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Atari STacy TOS 2.06 Upgrade

posted Oct 8, 2017, 1:41 AM by Joshua Kaijankoski   [ updated Oct 8, 2017, 2:34 AM ]


When the Atari STacy came out in 1989, the latest TOS version at the time was TOS 1.4. During the lifetime of the STacy, Atari only shipped units with TOS 1.4 installed. STacy never got to enjoy the success of her big brothers and as a result there were hardly any upgrades made for her. Many who wanted to upgrade the STacy's TOS were told by experts that because of the LCD and Shadow chip, the STacy needed a special version of TOS to run. Since Atari only ever shipped with TOS 1.4, the assumption was that TOS 2.06 would not work. At least not without modifications. Many Atarians, however, managed to hack and install some major upgrades. Most notable of these is Darklord's PAK. It required major mods to even have it fit inside the STacy. His PAK had a modified TOS 3.06 custom made by Holger. Even though Darklord's STacy runs happily with TOS 3.06, it was not certain whether or not the modifications made by Holger were in some way STacy specific. I wanted to take a really close look into the upgradeability of the STacy and if there was anything I could do to make it easier.

The STacy Expansion

Every STacy has a space and spot for an expansion bus on the left side of the motherboard. On very few units, it's actually populated by a connector facing outside behind a cover. Whatever expansions Atari had initially had in mind were meant to be external. Apparently Atari didn't think it was a good idea and scrapped the whole idea of an expansion connector. All STacy units since then had the holes and silkscreen on the PCB. On the STacy I'm typing this piece on, and the recipient of the upgrades, has a cover on the bottom case. My other STacy does not have a cover.
This connector is essentially the same as the Mega ST's Mega Bus. Any expansion for the Mega ST should work on the STacy. Provided there is a way to connect it to the STacy Bus and find a way to fit it inside the case.
What I want to do is make an adapter for the STacy Bus. It's called the STaceX (pronounced similarly as SpaceX) and it is progressing quite well. This article is about the TOS 2.06 upgrade, however, so I won't go into too much detail about the STacy. The reason I wanted to bring up the STacy expansion is that all signals in the TOS 2.06 upgrade can be plugged into the bus instead of soldering on the CPU.

The TOS 2.06 Upgrade

One of my Mega STs had a TOS 2.06 upgrade on it and I got the idea to install it on this STacy utilizing the expansion bus.
The upgrade is the one pictured above. This is not my picture but part of a thread in The installation manual can be found here. The ribbon cable is divided into two parts; 22 signals that go into the CPU/BUS and the rest into a 28pin adapter that plugs into one ROM socket. No traces need to be cut, and if you use the BUS version, no soldering is required either.

STacy's ROM Sockets

Like the STE, STacy has two 32pin ROM sockets. Unlike the STE, however, they are not entirely pin compatible with the 27C010. There are also no jumpers/resistors to switch between different ROM types. It would also seem that the STacy has no way of decoding TOS 2.06 like the STE.
STacy's ROM sockets are for the Toshiba TC571001. Compared to 27C010, pins 2 (A16) and 24 (/OE) are switched. But, as a result, the TC571001 is compatible with 28 pin 1Mbit Mask ROMs. This can also be verified from STacy's schematics. It has an outline for 32 and 28 pin ROMs.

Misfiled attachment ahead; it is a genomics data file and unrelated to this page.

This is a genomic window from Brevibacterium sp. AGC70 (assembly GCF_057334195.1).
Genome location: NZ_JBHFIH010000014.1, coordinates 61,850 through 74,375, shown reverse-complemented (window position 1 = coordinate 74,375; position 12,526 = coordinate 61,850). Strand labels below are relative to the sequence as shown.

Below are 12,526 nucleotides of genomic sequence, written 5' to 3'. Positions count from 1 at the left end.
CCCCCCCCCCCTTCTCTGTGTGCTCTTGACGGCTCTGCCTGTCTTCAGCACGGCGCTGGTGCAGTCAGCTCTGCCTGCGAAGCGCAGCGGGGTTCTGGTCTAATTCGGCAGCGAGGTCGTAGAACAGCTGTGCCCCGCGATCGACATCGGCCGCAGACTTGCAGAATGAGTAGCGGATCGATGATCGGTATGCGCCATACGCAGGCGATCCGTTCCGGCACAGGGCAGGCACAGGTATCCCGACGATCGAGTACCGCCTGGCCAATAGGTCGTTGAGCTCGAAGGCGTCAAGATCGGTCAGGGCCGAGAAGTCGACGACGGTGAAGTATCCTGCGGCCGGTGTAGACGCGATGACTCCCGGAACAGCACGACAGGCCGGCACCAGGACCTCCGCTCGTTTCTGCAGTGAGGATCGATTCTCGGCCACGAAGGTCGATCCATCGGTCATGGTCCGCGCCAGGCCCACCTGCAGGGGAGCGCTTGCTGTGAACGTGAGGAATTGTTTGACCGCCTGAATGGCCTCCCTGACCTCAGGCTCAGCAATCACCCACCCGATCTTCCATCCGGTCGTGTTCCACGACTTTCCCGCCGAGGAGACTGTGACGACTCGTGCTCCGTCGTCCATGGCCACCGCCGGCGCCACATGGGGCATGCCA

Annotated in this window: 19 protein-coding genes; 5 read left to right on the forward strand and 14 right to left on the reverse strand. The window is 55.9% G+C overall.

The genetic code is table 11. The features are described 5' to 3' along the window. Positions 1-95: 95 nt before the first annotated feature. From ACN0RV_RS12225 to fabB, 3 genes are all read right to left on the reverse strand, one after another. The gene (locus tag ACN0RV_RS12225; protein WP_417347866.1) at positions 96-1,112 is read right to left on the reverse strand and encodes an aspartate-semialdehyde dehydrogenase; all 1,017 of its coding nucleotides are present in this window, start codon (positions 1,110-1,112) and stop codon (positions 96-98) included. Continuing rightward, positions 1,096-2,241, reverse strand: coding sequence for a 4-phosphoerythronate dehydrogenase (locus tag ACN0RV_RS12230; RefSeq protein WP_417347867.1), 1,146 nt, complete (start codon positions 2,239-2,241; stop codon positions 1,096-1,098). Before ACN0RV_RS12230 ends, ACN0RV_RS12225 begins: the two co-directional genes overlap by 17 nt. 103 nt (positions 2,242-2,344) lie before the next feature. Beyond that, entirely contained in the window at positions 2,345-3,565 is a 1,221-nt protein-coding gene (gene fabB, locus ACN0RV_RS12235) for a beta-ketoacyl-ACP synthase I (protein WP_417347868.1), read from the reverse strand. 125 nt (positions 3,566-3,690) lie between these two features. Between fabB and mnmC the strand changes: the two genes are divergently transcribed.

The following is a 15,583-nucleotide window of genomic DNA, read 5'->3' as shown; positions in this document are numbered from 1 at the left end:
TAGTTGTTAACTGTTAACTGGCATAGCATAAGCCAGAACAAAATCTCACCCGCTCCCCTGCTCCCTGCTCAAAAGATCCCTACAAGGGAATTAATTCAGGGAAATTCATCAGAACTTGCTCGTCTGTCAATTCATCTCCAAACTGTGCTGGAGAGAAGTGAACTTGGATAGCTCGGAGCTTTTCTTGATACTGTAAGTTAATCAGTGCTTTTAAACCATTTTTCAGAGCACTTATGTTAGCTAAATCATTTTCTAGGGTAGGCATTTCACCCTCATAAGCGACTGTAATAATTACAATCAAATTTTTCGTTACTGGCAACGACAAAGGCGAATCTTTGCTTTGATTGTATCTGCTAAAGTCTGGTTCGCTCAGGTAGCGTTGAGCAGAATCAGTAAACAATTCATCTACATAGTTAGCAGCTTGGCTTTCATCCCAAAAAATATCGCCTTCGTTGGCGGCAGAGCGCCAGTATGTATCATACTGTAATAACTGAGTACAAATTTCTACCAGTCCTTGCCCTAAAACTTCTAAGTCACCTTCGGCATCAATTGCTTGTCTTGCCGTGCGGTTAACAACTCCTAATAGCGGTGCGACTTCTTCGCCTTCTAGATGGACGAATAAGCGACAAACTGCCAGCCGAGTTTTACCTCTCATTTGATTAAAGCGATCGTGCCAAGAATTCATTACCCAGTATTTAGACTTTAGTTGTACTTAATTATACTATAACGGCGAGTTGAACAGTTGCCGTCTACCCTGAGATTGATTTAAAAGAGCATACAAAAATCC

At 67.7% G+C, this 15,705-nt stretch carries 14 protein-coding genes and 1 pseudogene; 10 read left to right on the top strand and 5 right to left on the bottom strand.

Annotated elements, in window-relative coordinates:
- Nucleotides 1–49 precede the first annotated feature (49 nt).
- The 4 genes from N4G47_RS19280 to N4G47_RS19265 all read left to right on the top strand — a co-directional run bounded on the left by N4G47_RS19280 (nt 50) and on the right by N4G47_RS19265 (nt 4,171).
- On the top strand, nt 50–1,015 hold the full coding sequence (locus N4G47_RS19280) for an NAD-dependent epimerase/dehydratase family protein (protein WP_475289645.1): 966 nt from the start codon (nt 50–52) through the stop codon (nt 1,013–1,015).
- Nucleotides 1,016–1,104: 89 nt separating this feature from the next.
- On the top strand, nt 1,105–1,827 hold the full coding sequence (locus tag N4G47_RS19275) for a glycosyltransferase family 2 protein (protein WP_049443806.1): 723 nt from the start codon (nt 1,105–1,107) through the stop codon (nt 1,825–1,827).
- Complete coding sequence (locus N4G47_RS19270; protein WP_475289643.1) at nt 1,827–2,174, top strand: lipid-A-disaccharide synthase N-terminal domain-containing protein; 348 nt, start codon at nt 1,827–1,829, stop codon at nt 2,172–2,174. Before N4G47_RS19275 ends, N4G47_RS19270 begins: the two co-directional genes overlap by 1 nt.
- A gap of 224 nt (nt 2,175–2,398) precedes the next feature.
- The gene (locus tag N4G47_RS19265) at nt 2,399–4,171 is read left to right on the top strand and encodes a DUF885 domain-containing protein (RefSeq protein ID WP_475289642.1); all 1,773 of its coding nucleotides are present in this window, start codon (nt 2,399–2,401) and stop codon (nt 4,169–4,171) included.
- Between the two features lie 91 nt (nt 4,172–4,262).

This non-standard pinout only served to fuel the speculation that the STacy needed a special version of TOS in order to drive the LCD and Shadow chip.

Installing the Upgrade

The more I thought about it, the more I was convinced that the upgrade was possible. I also thought it would be a very good reason to test the idea of STaceX and prep the motherboard for it. The first step was to populate the STacy expansion port. There was some tape covering the holes on both sides of the board. This turned out to be an extremely frustrating thing to removed. The tape had fibres on it and almost 30 years had caused it to get stuck pretty good. I used copious amounts of ŠIPA and a toothbrush to help remove it. It took time but I was able to remove it all. It was super sticky and clogged the holes as well. I used three 24pin male headers that I had tied together to maintain proper alignment. They were a breeze to solder on the motherboard.
Using an early STaceX prototype PCB picture, I mapped the pins needed for the TOS upgrade. I used female header connectors on the ribbon cable.
First I plugged the adapter to the HI ROM socket. Turns out that this fit perfectly on the STacy's SUB PCB, where the ROMs, RAM and KBD are located. The ribbon cable went right next to the SUB PCB connector towards the STacy motherboard.
I then plugged the 22 plugs into their corresponding pins on the BUS header. I laid out the entire ribbon cable so that it fit perfectly right under the DC/DC board. The upgrade PCB with the ROMs peeked out from the backside of the STacy. For the STacy cover to be able to close, I needed to remove the battery compartment's bottom. After that it was perfect.


It booted right up. It was a very satisfying moment. After playing with it for a few minutes I was convinced that everything worked normally. All STacy specific CPXs worked. The LCD was able to go to sleep normally so definitely not a TOS Šfeature.
There have been no problems whatsoever and this entire piece is written on the STacy with the TOS 2.06 upgrade using Protext 6.511. If anyone has Protext 6.5 or 6.6 to sell with manual, please contact me. I must say, the STacy's keyboard is by far superior to my TT or Mega ST keyboards. This project has motivated to work on the STaceX with more confidence. I have a few projects in the works. I will inform more on them later.